The United States Supreme Court received a petition Sept. 20 to hear a case that could potentially alter the interpretation of First Amendment rights for college and university newspapers.
The case, Hosty v. Carter, involves a group of students at Governors State University in Illinois who sued Dean of Student Affairs and Services Patricia Carter for censoring the student paper.
In June, the 7th U.S. Circuit Court of Appeals overturned a lower court decision that ruled against Carter. Because of the confusing precedent on the issue, some legal specialists have speculated that the case has at least a moderate chance of reaching the nation's highest court.
Report reveals mayoral candidate's past
The News & Observer of Raleigh reported Sunday that mayoral candidate Vincent Brown has a more complex criminal history than had previously been revealed. The News & Observer reported that Brown has pled guilty to at least 46 misdemeanor charges and was convicted of multiple felonies.
Brown continues to deny that he has ever been arrested, even though court documents and police reports have since invalidated his claim. The candidate's history has been difficult to piece together because of his reported use of multiple aliases-including multiple dates of birth.
State records have also shown that Brown has spent time in state prison and been associated with over 100 charges in the past 15 years.
Easley picks head of lottery commission
Charles Sanders, former chair and chief executive officer of Glaxo Inc. in Research Triangle Park, was selected Thursday by Gov. Mike Easley to lead the state's new lottery commission. A Durham resident, Sanders is one of nine individuals who were selected to oversee the implementation of the lottery. Easley signed the lottery bill into law in late August.
N.C. approves parole for prison escapee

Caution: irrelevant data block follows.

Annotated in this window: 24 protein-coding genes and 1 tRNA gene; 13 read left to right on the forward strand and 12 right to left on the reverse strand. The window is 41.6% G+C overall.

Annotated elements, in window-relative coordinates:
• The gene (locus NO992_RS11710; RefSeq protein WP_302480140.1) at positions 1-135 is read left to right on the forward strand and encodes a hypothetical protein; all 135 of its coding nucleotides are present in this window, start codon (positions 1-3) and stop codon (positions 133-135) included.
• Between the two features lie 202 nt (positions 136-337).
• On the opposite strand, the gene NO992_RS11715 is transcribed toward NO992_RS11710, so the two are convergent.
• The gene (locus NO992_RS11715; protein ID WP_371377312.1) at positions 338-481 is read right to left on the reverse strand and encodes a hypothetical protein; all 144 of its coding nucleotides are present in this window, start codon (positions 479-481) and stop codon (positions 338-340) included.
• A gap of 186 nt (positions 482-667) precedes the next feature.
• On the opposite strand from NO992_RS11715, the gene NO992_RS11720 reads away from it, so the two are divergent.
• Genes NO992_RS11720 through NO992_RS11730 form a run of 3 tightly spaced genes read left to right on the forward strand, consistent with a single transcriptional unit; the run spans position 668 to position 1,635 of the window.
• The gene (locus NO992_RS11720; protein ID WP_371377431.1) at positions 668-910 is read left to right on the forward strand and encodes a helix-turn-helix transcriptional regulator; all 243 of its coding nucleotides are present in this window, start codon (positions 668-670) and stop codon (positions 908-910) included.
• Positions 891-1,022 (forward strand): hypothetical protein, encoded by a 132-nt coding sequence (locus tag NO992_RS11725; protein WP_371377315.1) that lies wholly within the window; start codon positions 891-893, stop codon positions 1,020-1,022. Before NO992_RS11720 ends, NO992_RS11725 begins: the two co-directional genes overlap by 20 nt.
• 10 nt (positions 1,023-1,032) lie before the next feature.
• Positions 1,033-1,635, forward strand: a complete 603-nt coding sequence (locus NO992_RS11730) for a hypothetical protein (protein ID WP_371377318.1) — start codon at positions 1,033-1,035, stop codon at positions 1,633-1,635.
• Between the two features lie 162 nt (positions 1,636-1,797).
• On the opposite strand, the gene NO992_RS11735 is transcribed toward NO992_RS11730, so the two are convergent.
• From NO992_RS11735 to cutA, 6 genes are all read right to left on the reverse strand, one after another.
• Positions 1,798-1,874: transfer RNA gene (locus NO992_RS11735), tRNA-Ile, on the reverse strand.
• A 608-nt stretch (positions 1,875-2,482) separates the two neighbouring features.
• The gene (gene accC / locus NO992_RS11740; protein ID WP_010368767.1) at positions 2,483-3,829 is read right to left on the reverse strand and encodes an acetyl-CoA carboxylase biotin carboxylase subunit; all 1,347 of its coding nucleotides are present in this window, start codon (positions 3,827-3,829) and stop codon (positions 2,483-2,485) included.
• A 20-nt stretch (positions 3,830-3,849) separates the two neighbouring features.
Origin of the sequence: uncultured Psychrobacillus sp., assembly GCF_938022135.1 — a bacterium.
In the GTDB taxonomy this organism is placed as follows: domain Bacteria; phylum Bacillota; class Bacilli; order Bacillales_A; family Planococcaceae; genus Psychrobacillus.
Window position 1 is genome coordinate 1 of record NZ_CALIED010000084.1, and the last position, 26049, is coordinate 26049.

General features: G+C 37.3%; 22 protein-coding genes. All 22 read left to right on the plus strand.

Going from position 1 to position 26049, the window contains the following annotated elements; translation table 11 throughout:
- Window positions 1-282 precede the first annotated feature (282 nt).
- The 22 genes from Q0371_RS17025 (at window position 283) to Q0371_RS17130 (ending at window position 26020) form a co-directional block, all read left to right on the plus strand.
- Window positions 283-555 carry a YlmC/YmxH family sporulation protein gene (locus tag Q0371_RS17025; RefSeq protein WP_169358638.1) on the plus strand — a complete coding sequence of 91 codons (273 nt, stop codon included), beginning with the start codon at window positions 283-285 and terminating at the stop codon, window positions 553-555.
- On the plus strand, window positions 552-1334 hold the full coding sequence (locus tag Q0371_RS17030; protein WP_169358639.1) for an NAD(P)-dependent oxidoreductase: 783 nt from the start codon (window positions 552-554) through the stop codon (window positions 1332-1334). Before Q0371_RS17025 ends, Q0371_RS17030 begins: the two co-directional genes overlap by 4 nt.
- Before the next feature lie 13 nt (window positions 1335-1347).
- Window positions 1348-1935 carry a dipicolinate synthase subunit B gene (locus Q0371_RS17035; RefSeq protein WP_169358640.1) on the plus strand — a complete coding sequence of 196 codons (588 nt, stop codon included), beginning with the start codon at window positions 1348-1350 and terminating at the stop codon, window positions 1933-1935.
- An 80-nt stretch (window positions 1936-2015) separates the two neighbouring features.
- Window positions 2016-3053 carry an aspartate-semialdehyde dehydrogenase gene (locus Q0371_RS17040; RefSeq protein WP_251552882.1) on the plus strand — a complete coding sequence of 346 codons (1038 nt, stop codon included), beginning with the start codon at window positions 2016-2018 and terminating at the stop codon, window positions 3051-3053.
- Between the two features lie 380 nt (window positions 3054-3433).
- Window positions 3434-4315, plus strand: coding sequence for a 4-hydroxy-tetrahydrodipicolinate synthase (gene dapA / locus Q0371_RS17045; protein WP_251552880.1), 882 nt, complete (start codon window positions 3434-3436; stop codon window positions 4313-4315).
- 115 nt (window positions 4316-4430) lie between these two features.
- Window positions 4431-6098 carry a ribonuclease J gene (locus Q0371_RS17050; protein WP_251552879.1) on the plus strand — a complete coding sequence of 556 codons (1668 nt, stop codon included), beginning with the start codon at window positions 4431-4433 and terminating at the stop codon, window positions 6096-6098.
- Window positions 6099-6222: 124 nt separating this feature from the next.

The state has approved a two-year parole term for a man who spent nearly 28 years living under an assumed name that hid his identity as a prison escapee.
Raymond Scully, who escaped from Pender Correctional Institution in 1977, was arrested in March after he was pulled over in Texas. He had lived nearly three decades as law-abiding Steve Johnson.
Scully, 53, received word this week that he will be paroled Oct. 6 from Pender Correctional Institution.
The decision by the North Carolina Post-Release Supervision and Parole Commission means Scully would be free to leave the Wilmington area upon completion of parole, which could be in one year if supervision is terminated early.
U.S. retail gas prices drop 20 cents
Retail gas prices dropped an average 20 cents in the past two weeks because of decreased demand and a comeback by Gulf Coast refineries that were hurt by Hurricane Katrina, according to a nationwide survey released Sunday.
The weighted average price for all three grades declined to $2.84 a gallon for the two weeks ending Sept. 23, said Trilby Lundberg, who publishes the semimonthly Lundberg Survey of 7,000 gas stations around the country.
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